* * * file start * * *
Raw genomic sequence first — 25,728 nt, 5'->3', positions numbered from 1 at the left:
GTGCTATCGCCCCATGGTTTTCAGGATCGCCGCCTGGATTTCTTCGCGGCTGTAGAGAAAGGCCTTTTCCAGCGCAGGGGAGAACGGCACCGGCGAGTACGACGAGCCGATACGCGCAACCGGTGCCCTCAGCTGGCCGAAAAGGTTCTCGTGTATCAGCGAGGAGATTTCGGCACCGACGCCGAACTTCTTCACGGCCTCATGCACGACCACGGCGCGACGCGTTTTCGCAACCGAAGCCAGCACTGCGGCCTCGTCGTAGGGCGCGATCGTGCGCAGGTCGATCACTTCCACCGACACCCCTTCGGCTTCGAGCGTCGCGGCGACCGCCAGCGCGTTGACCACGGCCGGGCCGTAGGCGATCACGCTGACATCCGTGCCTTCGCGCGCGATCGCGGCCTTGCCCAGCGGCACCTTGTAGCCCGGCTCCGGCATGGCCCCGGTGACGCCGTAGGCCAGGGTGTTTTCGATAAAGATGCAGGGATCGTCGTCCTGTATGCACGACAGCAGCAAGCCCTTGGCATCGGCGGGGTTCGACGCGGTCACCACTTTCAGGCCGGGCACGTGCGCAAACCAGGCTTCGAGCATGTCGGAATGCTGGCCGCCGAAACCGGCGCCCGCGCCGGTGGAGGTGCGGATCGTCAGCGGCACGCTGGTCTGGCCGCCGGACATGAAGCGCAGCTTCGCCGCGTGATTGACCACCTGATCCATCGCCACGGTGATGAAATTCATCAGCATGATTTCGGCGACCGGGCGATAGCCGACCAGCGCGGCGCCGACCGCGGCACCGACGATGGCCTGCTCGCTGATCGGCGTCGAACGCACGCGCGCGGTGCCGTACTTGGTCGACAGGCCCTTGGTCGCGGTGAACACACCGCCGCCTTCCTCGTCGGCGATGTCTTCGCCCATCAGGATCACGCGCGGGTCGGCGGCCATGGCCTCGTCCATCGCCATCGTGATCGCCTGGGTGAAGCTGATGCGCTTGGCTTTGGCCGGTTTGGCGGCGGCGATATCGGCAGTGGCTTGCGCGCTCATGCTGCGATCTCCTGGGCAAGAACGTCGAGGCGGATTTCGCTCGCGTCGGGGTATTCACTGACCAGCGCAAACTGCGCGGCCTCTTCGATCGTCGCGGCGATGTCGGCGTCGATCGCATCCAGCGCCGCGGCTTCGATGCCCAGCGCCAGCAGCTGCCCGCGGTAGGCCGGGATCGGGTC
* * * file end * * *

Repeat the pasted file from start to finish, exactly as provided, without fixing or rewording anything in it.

Raw genomic sequence first — 25,728 nt, 5'->3', positions numbered from 1 at the left:
GTGCTATCGCCCCATGGTTTTCAGGATCGCCGCCTGGATTTCTTCGCGGCTGTAGAGAAAGGCCTTTTCCAGCGCAGGGGAGAACGGCACCGGCGAGTACGACGAGCCGATACGCGCAACCGGTGCCCTCAGCTGGCCGAAAAGGTTCTCGTGTATCAGCGAGGAGATTTCGGCACCGACGCCGAACTTCTTCACGGCCTCATGCACGACCACGGCGCGACGCGTTTTCGCAACCGAAGCCAGCACTGCGGCCTCGTCGTAGGGCGCGATCGTGCGCAGGTCGATCACTTCCACCGACACCCCTTCGGCTTCGAGCGTCGCGGCGACCGCCAGCGCGTTGACCACGGCCGGGCCGTAGGCGATCACGCTGACATCCGTGCCTTCGCGCGCGATCGCGGCCTTGCCCAGCGGCACCTTGTAGCCCGGCTCCGGCATGGCCCCGGTGACGCCGTAGGCCAGGGTGTTTTCGATAAAGATGCAGGGATCGTCGTCCTGTATGCACGACAGCAGCAAGCCCTTGGCATCGGCGGGGTTCGACGCGGTCACCACTTTCAGGCCGGGCACGTGCGCAAACCAGGCTTCGAGCATGTCGGAATGCTGGCCGCCGAAACCGGCGCCCGCGCCGGTGGAGGTGCGGATCGTCAGCGGCACGCTGGTCTGGCCGCCGGACATGAAGCGCAGCTTCGCCGCGTGATTGACCACCTGATCCATCGCCACGGTGATGAAATTCATCAGCATGATTTCGGCGACCGGGCGATAGCCGACCAGCGCGGCGCCGACCGCGGCACCGACGATGGCCTGCTCGCTGATCGGCGTCGAACGCACGCGCGCGGTGCCGTACTTGGTCGACAGGCCCTTGGTCGCGGTGAACACACCGCCGCCTTCCTCGTCGGCGATGTCTTCGCCCATCAGGATCACGCGCGGGTCGGCGGCCATGGCCTCGTCCATCGCCATCGTGATCGCCTGGGTGAAGCTGATGCGCTTGGCTTTGGCCGGTTTGGCGGCGGCGATATCGGCAGTGGCTTGCGCGCTCATGCTGCGATCTCCTGGGCAAGAACGTCGAGGCGGATTTCGCTCGCGTCGGGGTATTCACTGACCAGCGCAAACTGCGCGGCCTCTTCGATCGTCGCGGCGATGTCGGCGTCGATCGCATCCAGCGCCGCGGCTTCGATGCCCAGCGCCAGCAGCTGCCCGCGGTAGGCCGGGATCGGGTC